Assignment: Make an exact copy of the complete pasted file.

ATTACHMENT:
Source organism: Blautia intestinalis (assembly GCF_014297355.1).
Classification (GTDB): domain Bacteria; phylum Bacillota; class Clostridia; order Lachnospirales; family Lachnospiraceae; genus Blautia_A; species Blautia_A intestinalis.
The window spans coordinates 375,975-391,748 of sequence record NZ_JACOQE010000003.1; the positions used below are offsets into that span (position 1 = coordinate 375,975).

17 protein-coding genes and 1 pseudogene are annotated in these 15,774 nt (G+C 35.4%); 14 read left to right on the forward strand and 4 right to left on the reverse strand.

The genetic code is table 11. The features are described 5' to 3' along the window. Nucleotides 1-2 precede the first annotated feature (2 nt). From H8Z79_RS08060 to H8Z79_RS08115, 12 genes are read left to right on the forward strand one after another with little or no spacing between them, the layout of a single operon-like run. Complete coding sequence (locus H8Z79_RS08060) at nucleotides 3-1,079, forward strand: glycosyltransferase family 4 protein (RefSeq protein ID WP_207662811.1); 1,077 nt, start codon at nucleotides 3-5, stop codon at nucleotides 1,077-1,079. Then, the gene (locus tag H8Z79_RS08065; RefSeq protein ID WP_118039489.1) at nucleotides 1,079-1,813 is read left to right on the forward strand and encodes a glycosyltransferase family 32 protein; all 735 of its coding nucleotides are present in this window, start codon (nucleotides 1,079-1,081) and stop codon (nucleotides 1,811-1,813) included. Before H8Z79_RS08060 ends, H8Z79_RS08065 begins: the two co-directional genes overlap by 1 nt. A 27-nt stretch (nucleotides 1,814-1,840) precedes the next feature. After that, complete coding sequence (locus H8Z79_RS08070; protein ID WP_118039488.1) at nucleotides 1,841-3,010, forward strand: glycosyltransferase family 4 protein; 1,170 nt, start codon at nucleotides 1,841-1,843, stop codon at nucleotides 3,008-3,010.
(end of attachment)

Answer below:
Source organism: Blautia intestinalis (assembly GCF_014297355.1).
Classification (GTDB): domain Bacteria; phylum Bacillota; class Clostridia; order Lachnospirales; family Lachnospiraceae; genus Blautia_A; species Blautia_A intestinalis.
The window spans coordinates 375,975-391,748 of sequence record NZ_JACOQE010000003.1; the positions used below are offsets into that span (position 1 = coordinate 375,975).

17 protein-coding genes and 1 pseudogene are annotated in these 15,774 nt (G+C 35.4%); 14 read left to right on the forward strand and 4 right to left on the reverse strand.

The genetic code is table 11. The features are described 5' to 3' along the window. Nucleotides 1-2 precede the first annotated feature (2 nt). From H8Z79_RS08060 to H8Z79_RS08115, 12 genes are read left to right on the forward strand one after another with little or no spacing between them, the layout of a single operon-like run. Complete coding sequence (locus H8Z79_RS08060) at nucleotides 3-1,079, forward strand: glycosyltransferase family 4 protein (RefSeq protein ID WP_207662811.1); 1,077 nt, start codon at nucleotides 3-5, stop codon at nucleotides 1,077-1,079. Then, the gene (locus tag H8Z79_RS08065; RefSeq protein ID WP_118039489.1) at nucleotides 1,079-1,813 is read left to right on the forward strand and encodes a glycosyltransferase family 32 protein; all 735 of its coding nucleotides are present in this window, start codon (nucleotides 1,079-1,081) and stop codon (nucleotides 1,811-1,813) included. Before H8Z79_RS08060 ends, H8Z79_RS08065 begins: the two co-directional genes overlap by 1 nt. A 27-nt stretch (nucleotides 1,814-1,840) precedes the next feature. After that, complete coding sequence (locus H8Z79_RS08070; protein ID WP_118039488.1) at nucleotides 1,841-3,010, forward strand: glycosyltransferase family 4 protein; 1,170 nt, start codon at nucleotides 1,841-1,843, stop codon at nucleotides 3,008-3,010.